Rebecca May Ristow | Managing Editor
On Sunday, February 19th, NASCAR kicked off its season with the 65th Daytona 500. This race is 200 laps, 500 miles, and 40 drivers, all competing for NASCAR’s most high-stakes and notable title. This year, the competition was stacked with both rookies and past-winners all hoping to be the first car past the finish line, or the car furthest ahead when the third caution flag is raised. So, how did this year’s race go? What were the biggest crashes, most insane passes, and how did this race become the longest Daytona in history?
One word: overtime.
NASCAR implemented overtime rules in the early 2000s, officially adopting the term “NASCAR Overtime” in 2016. It typically lasts two laps, but can be extended if a caution occurs within that time. This year, the race had so many last minute collisions that it only officially ended at 212 laps, or 530 miles. Ricky Stenhouse Jr. (No. 47) took the title by emerging ahead of 2015’s winner, Joey Logano, during the final lap in double overtime.
This is Stenhouse’s biggest title and only the third win of his entire Cup career. It's a special one for his team as it marks the end of a five year winless streak! This particular Daytona would have been his 200th NASCAR Cup Series race in a row without a win. Kudos to his entire team for their hard work in the off-season, which Stenhouse accredited the win to.
Coming into the 500th mile, the frontrunners were surely Kyle Busch and Brad Keselowski, who had pulled into the front laps before. However, after a spin by Daniel Suarez the first caution and subsequent overtime was called. Stenhouse came up from the outside lane, pushing up several places. He pulled back inside to move into the top spot.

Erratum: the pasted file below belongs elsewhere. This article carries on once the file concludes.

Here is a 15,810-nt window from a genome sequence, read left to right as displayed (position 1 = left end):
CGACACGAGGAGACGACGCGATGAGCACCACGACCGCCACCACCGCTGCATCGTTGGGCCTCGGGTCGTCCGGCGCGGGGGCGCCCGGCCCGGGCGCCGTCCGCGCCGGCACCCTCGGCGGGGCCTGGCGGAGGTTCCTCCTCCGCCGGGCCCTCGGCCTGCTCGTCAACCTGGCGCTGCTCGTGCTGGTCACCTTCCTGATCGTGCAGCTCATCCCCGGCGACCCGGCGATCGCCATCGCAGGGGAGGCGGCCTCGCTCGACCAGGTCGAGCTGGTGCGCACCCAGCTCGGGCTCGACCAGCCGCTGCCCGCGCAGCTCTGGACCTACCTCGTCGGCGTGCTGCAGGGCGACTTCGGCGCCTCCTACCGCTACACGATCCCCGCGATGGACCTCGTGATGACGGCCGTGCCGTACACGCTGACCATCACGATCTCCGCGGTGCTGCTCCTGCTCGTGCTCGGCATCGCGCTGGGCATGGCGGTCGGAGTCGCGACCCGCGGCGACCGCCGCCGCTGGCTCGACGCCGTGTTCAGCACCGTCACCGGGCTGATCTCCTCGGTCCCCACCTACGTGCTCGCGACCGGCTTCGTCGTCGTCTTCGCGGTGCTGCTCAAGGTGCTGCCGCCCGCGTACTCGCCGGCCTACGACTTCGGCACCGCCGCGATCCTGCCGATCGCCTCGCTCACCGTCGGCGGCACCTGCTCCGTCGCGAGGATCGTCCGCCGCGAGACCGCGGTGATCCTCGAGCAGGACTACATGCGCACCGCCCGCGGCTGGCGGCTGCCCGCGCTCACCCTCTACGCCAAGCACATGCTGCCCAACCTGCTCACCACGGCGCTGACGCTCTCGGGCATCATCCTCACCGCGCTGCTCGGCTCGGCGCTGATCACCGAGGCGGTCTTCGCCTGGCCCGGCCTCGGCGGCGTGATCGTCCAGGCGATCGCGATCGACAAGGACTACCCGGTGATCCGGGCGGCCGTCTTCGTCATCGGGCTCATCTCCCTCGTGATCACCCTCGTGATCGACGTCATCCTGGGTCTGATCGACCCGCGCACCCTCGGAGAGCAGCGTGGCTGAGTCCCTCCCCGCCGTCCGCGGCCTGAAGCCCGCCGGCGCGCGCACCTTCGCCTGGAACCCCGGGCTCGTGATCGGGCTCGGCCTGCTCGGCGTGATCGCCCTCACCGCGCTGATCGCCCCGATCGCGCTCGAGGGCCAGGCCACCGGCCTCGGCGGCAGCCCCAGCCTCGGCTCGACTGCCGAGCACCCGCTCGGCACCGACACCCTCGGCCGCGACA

As Logano and Stenhouse fought in the front of the pack, William Byron and Austin Dillon’s 13-car collision during turn three sealed the fate of the back end of drivers. It also caused the second overtime. What finally ended the game was Kyle Larson’s failed move during turns one and two of the final overtime. As he created a multi-car crash behind the front runners, the track was thrown into yet another caution. As per NASCAR rules, the field was frozen at the same moment that Stenhouse slid ahead of Logano. The game was called, and Stenhouse had won by mere inches. The ending of the race felt like something out of a movie, complete with car crashes, surprise twists, and an underdog victory to seal the deal.
| "I made a few mistakes, we were able to battle back,"
Stenhouse announced as he celebrated the win. "I hope y'all had fun, that was a heck of a race," he added. Stenhouse finished the final lap with next to no fuel and went to Waffle House afterward, the Harley J. Earl trophy in hand.